While there are ways out of debt, there is one debt that St. Paul says is acceptable. In fact, it’s the one debt we need in order to walk the Way!
The Freedom to Love

The Freedom to Love


There’s an old saying, “You are what you eat.” But, during Lent, the Christian tradition is to fast from meat, wine, dairy, and oil. Is the Church worried we’re going to become chunks of meat and blobs of oil?

 Today, we learn about how fasting is connected to freedom and love.
If you’re like most kids, you probably had arguments with your parents when you were a kid, and I bet those arguments intensified when you became a teenager. 

 As your blood boiled in frustration, I bet your teenaged-self wished your parents were dead; then you’d be free. Out of anger, you may have even vocalized this thought out loud. If you did say it out loud, how did your parents react? I bet it wasn’t pretty.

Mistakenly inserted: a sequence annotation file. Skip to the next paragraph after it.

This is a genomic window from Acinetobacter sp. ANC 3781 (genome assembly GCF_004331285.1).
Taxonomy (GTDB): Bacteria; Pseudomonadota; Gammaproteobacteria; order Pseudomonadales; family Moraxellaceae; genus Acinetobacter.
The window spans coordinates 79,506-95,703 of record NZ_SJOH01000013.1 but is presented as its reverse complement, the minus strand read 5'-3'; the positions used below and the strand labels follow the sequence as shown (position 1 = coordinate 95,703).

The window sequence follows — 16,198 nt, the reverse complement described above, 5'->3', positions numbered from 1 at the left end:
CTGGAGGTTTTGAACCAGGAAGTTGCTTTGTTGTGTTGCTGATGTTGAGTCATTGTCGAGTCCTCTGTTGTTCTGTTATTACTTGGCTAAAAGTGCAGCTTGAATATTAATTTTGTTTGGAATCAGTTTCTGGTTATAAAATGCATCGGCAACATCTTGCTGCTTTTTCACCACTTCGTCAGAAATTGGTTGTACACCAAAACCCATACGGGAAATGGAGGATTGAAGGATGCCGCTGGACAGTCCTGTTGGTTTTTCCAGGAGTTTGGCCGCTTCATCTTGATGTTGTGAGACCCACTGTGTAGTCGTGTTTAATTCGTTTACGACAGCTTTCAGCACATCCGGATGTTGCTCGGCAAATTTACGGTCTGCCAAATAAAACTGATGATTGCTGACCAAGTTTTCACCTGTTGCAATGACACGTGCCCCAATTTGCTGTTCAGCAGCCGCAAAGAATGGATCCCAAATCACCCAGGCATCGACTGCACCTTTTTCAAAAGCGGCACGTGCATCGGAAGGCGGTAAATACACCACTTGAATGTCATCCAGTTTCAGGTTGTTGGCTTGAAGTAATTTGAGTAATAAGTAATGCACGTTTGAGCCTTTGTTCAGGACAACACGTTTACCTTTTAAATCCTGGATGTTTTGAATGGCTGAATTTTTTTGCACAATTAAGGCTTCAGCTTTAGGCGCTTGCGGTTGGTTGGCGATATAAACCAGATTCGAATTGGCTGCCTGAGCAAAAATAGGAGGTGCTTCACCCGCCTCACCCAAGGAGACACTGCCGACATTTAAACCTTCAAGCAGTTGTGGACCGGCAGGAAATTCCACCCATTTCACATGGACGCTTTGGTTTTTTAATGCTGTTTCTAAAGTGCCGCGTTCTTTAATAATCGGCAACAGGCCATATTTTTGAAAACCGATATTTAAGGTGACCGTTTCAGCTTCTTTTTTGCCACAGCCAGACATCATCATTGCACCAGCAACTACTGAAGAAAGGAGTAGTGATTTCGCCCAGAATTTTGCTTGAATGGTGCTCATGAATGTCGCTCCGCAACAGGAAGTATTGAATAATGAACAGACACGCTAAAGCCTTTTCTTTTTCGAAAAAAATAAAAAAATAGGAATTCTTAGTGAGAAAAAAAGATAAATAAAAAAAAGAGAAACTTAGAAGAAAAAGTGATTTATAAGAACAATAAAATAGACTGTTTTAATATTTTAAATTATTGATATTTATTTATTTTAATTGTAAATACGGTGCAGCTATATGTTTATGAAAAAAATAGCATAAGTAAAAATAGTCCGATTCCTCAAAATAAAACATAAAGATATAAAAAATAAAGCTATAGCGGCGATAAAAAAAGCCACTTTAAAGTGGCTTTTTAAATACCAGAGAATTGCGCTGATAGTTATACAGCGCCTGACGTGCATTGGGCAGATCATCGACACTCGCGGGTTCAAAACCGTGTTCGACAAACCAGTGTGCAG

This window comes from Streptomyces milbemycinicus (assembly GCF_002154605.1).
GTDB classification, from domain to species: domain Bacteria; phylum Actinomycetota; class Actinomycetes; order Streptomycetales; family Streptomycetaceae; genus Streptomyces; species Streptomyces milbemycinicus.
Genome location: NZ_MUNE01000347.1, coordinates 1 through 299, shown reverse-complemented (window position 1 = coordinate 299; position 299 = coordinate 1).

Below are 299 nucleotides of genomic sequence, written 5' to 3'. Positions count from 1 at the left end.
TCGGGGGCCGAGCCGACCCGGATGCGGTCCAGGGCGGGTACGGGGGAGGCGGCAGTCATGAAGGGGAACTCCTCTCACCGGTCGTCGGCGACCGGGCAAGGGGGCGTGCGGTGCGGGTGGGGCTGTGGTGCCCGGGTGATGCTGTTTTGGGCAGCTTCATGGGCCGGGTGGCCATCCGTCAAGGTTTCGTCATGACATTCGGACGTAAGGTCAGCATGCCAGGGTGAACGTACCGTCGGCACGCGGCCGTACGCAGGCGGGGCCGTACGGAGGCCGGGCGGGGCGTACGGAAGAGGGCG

When the prodigal son asked for his inheritance early, he was basically telling his father that he wished his father were dead. But, instead of getting angry, the father appeased his son and gave him the inheritance he asked for. 

In the end, however, the inheritance was a curse for the son who would soon learn that walking the Way means that his father doesn’t treat him fairly!
In America, we have a saying, “Pull yourself up by your own bootstraps.” This saying encompasses the attitude that one will get ahead in life through education and a good hard day’s work.  But, what if this saying was a complete outright lie? Our fallen world may work this way, but the reality of the Kingdom is very different. In order to walk the Way, we need to have a completely different understanding of how we become successful in the Kingdom.